Big Bend National Park, Texas

Pointing Out The Obvious, Are We?


Never before have we been in a situation where the name of the place we were talking about was truer. In fact, everything about the Big Bend National Park is…well, big! No, wait – even that is an understatement! It’s actually huge! But, then again, that is the way things are in the state of Texas. Them Texans don’t do anything small and simple, do they? That has also never been truer than in the case of the Big Bend National Park.

Ever heard of the saying “they don’t make ‘em like they used to”? Again – this is another thing that is right on point about the Big Bend National Park. Why do we say this? Could it really be that obvious? Well, all we can say is – yes, it IS that obvious. The BIG in Big Bend National Park can be said to stand for Blatantly, Insanely Ginormous! Truth be told – we’re just trying to make sense of the Park’s name here, and we’re obviously failing miserably. So, let’s just get back to the facts.

Hate To Break It To Ya…But Size DOES Matter


There’s a good reason why it’s called BIG Bend National Park – the darn thing covers 801,163 acres (324,219 hectares)! Let’s put it this way: have you ever been to the state of Rhode Island? You have? Well, if you visit this National Park, you’ll be standing in a place larger than the aforementioned state! Do you get the picture of how huge it is now? After all, how could it not be? It has 75 species of mammals, 56 species of reptiles, 450 species of birds and in excess of  1,200 species of plants!

The Big Bend National Park is in Texas, we’ve already told you that. But what we didn’t tell you is that this Park is of great national significance. Why? Because it is the location of the Chihuahuan Desert ecoregion – the largest one of its kind in the entire United States!  Also, when it comes to the study and protection of paleontological and geologic resources, this Park is one of the most valuable on the planet. Several artifacts have been discovered within the Park that archaeologists have determined to be more than 9,000 years old. In addition to this, 19th century life along the international border is vividly illustrated by breathtaking landscapes and historic buildings throughout the park.

A Blessing And A Curse


Since Big Bend National Park is located in Texas (for the third time), you can understand that it borders Mexico. In fact, the international boundary between United States and Mexico is partially formed by the Rio Grande (otherwise known as Rio Bravo). Along this natural boundary is also the Big Bend National Park, for a section of 118 miles (190 kilometers). This area of the river is administered by the Park for recreational purposes. Actually, we too were surprised to hear that this particular area was how the Park got its name. A large bend in the river itself, and consequently – the border between Texas and Mexico, is the reason for the name Big Bend National Park.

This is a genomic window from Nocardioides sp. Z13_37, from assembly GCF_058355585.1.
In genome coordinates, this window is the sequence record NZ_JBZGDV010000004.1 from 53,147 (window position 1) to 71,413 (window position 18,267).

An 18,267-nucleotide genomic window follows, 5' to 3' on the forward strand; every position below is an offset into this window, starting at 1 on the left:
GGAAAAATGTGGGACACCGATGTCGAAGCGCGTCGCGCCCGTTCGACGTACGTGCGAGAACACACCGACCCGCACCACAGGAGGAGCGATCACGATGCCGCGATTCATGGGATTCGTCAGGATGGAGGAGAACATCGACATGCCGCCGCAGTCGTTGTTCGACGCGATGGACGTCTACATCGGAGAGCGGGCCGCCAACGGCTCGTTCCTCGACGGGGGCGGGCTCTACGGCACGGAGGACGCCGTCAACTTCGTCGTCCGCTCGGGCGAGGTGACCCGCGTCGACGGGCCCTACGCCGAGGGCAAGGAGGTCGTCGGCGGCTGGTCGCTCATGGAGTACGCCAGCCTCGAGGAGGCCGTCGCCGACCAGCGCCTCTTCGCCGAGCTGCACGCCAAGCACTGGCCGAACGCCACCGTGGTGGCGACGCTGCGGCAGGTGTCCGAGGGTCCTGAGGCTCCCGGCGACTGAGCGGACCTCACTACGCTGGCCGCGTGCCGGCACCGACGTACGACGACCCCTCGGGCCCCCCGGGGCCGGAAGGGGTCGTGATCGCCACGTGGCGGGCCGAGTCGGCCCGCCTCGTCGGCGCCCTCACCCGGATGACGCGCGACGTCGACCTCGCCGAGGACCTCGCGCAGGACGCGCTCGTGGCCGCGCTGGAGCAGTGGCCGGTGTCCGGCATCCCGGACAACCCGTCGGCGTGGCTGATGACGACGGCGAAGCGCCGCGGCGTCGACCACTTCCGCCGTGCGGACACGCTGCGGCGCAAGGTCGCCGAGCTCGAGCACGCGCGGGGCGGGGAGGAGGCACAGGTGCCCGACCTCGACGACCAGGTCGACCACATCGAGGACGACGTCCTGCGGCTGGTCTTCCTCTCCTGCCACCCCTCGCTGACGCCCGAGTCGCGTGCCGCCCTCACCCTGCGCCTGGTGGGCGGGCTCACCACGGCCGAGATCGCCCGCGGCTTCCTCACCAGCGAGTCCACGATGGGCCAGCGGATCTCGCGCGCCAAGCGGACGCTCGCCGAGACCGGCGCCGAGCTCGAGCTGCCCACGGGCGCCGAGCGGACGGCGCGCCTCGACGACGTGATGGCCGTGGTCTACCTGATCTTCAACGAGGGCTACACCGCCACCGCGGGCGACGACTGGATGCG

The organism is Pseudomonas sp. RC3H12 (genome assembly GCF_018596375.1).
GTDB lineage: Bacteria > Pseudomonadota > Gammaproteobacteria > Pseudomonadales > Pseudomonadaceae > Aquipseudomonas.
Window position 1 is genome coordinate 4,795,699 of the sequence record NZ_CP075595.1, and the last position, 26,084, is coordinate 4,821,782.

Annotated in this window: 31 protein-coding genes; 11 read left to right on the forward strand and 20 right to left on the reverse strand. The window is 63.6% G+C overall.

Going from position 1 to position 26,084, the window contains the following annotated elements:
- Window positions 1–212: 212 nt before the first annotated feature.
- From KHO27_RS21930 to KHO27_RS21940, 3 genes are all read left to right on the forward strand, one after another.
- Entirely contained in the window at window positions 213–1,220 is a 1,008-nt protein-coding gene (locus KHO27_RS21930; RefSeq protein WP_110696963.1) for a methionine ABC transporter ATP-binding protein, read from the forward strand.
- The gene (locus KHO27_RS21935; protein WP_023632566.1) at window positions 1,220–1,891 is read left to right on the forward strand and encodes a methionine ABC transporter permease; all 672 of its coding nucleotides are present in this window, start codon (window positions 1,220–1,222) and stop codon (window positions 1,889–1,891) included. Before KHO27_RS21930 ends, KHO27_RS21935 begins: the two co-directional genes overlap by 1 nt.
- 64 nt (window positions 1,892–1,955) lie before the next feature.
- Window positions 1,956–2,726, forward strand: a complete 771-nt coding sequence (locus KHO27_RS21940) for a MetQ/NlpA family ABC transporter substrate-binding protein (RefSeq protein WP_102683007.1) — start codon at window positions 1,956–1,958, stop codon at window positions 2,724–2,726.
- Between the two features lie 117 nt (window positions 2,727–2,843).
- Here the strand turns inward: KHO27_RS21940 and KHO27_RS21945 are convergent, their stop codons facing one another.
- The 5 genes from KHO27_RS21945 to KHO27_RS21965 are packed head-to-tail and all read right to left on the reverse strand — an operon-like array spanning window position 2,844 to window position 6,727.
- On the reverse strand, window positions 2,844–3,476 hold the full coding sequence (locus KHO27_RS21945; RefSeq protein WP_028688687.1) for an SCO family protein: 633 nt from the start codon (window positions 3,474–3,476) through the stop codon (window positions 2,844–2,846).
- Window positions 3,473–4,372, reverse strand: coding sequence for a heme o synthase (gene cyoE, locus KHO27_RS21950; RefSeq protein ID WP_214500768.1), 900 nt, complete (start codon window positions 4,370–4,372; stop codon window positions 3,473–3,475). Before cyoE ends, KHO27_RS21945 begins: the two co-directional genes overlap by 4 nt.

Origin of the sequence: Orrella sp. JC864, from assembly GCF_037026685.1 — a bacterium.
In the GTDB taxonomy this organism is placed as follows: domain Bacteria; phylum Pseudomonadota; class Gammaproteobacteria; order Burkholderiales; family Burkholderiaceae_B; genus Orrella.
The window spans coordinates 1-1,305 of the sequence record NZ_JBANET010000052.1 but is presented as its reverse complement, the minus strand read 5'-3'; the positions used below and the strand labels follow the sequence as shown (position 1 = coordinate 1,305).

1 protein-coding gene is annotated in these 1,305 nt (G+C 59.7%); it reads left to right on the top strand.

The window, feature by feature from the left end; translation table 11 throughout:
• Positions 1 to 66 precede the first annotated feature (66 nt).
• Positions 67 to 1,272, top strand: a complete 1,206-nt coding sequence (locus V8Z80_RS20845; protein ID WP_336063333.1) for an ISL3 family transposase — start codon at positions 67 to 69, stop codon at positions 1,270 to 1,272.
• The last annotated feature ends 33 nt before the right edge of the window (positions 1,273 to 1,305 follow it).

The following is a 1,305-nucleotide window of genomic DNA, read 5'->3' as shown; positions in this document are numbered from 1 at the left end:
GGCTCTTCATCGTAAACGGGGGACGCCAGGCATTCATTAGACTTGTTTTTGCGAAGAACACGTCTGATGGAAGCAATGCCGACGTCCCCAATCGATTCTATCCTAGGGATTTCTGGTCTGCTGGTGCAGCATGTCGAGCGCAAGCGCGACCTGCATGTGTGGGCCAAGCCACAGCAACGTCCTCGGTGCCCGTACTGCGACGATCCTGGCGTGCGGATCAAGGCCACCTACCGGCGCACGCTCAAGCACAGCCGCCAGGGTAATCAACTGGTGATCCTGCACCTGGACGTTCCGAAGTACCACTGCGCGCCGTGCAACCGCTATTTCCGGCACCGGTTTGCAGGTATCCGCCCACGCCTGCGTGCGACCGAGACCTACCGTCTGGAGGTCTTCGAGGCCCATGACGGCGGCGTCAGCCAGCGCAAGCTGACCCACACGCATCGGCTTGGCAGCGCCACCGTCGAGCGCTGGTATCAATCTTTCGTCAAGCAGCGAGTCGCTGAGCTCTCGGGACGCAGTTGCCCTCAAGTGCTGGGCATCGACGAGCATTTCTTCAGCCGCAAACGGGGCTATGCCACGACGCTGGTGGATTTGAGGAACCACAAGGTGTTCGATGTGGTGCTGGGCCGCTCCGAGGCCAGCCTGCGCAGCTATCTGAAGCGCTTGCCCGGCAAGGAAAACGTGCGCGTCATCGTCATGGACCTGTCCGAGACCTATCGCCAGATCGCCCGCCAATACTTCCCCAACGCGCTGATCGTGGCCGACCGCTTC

However, it’s not all sunshine and rainbows for the Park when it comes to the Rio Grande. It can be said that the river is a double-bladed sword. Precisely because it serves as a natural boundary, the Rio Grande causes atypical constraints for the Park’s staff in their daily duties of administering policies, regulations and rules. The Treaty of Guadalupe Hidalgo of 1848 is the reason for this. It states that the territory of the Park cannot exceed the center of the deepest river channel. This wouldn’t be a problem if the Treaty didn’t refer to the flow of the river as it was in 1848. Additionally, the Treaty also states that the remainder of the land to the south of that particular channel (including the river) falls under Mexican jurisdiction.

Big Bend National Park, Texas – Plenty To Offer, But Only Few Enjoy It


The Big Bend National Park is also a place of contrasts. It would be completely logical to assume that visitors are swarming the place on a daily basis. However, this could not be farther from the truth. Although it’s one of the largest National Parks in the country, it also happens to be one of the least-visited ones. Perhaps this has to do with its relatively remote location and perhaps with other reasons. Be that as it may, the number of visitors in recent years has not climbed higher than 350,000.

Considering its size, the primary attractions of Big Bend National Park are backpacking and hiking trails. When it comes to these, several stand out. For example, the Outer Mountain Loop trail features a thirty-mile loop through the high mountains, the desert and the Chisos basin. The Marufo Vega trail is also a loop that takes you to the Rio Grande and back, cutting through beautiful scenic canyons along the way. Also, the Chimneys Trail is another popular trail that takes you to an interesting rock formation in the middle of the desert.

There are also several other features of the park that are very interesting for visitors. One of them is the Mule Ears, which are two towers made of rock standing in the middle of the desert. Others include the Grapevine Hills, Santa Elena Canyon etc.

Plan Wisely


If you happen to be from out of state, the best option for visiting the Park would definitely be to land in Midland/Odessa and then rent a car for the rest of the way. It would probably be good to use one of the larger cities near the airport to stock up with food, gear, tents and everything else you may need for camping. This because small towns in the vicinity of the Park simply don’t have everything you may need if you plan on camping. Also, make sure you check the weather no matter what season of the year it is, because the last thing you want to do is be surprised by an unforeseen circumstance. Other than that – just go with the Park’s name and make a BIG experience of it!

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